Wei, C. and Theuerkauf, S.J., 2021. A novel multitemporal approach for satellite-derived bathymetry for coastal waters of Palau. Journal of Coastal Research, 37(2), 336–348. Coconut Creek (Florida), ISSN 0749-0208.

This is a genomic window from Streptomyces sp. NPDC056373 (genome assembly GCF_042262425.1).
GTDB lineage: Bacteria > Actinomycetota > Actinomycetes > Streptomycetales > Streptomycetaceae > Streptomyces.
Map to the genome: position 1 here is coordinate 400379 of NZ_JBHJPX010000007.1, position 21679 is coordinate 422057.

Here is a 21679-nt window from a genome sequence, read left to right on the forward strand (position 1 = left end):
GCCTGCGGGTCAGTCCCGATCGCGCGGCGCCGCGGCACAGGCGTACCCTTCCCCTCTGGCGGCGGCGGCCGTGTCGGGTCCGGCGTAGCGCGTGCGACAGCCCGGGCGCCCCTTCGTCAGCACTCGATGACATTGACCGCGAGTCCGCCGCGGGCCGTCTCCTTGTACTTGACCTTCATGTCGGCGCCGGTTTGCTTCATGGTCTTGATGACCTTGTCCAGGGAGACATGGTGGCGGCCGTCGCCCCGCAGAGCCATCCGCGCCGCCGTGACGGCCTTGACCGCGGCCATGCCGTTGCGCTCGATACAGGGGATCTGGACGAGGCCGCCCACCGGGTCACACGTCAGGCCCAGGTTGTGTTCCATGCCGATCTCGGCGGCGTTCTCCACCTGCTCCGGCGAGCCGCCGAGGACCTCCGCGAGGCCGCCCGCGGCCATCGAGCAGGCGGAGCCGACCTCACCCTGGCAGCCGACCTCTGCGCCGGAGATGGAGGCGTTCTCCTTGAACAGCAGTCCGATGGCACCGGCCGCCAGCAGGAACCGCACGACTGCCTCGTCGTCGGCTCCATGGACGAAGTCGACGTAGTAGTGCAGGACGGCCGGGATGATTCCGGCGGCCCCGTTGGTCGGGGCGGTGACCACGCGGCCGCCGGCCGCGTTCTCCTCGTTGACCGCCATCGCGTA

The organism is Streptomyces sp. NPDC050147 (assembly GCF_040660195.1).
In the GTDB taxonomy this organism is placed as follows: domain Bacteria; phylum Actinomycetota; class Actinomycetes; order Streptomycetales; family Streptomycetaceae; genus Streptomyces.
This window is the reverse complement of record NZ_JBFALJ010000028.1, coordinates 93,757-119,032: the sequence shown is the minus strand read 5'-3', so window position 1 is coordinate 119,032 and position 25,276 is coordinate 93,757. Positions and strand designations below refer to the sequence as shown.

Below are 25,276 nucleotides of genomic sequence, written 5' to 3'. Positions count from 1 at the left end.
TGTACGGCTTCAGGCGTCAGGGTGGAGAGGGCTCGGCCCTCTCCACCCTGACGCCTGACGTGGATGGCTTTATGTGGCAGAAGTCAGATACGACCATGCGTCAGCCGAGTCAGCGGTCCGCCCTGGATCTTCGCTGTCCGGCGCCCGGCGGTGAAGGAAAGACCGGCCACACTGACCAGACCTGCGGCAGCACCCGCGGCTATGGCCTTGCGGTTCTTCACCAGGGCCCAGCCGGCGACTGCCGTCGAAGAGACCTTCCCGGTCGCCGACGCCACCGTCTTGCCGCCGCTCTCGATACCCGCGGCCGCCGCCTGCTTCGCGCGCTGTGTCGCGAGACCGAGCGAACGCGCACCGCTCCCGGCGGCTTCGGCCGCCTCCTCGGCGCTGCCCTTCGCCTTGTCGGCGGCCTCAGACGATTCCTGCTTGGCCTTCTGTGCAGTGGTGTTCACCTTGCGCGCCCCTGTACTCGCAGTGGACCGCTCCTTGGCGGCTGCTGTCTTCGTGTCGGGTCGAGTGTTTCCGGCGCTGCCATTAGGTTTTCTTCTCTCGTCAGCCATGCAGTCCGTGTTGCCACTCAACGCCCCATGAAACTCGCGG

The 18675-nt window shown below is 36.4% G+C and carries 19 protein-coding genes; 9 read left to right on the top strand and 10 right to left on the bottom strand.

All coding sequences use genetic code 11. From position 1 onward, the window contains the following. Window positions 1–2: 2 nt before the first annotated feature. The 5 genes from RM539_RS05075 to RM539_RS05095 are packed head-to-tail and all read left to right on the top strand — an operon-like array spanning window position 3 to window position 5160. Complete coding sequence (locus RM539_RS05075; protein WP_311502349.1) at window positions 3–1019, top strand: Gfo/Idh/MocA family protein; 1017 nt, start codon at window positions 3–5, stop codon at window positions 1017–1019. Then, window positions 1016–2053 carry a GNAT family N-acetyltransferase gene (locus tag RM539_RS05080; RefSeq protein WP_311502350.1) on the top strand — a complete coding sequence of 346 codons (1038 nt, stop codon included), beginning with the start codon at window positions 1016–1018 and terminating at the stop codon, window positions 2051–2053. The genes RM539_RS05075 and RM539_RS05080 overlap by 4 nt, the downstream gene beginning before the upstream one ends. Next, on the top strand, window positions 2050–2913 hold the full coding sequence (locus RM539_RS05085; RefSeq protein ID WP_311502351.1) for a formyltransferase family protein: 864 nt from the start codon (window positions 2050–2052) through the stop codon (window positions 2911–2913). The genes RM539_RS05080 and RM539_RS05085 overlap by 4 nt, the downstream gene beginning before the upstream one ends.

Shallow water bathymetry is important for understanding biogeophysical and socioeconomic processes in coastal areas. In recent years, satellite-derived bathymetry (SDB) methods have been increasingly used to provide high-resolution bathymetry estimation in different regions using single remote sensing images. To tackle the common issues of single-image SDB, such as data gaps due to cloud coverage and false bathymetry due to water turbidity, this study applied a novel multitemporal workflow for SDB estimation in Palau, a Pacific Island nation. This workflow implements the typical empirical SDB steps to calculate relative water depth (i.e. log ratio of the blue and green band) of 20 Landsat 8 images that were composited and subsequently related to in situ depth measurements to estimate true depth. Before composition, a histogram equalization approach was employed to normalize the images and identify clear water areas of each image pair by applying a 1% difference threshold. To achieve better performance, different methodological options at three key steps were evaluated, including temporal composition (mean vs. median), point data extraction (direct vs. bilinear interpolation), and regression (linear vs. piecewise vs. polynomial). Among 12 models, the polynomial model built upon bilinearly interpolated mean composition data performed the best, accurately estimating water depth up to the extinction depth of 13.7 m (45 ft), with a root mean square error of 1.76 m (5.77 ft). This multitemporal approach, with proper methodological choices according to local circumstances, could be applied to other regions to derive gap-free and accurate bathymetry estimations.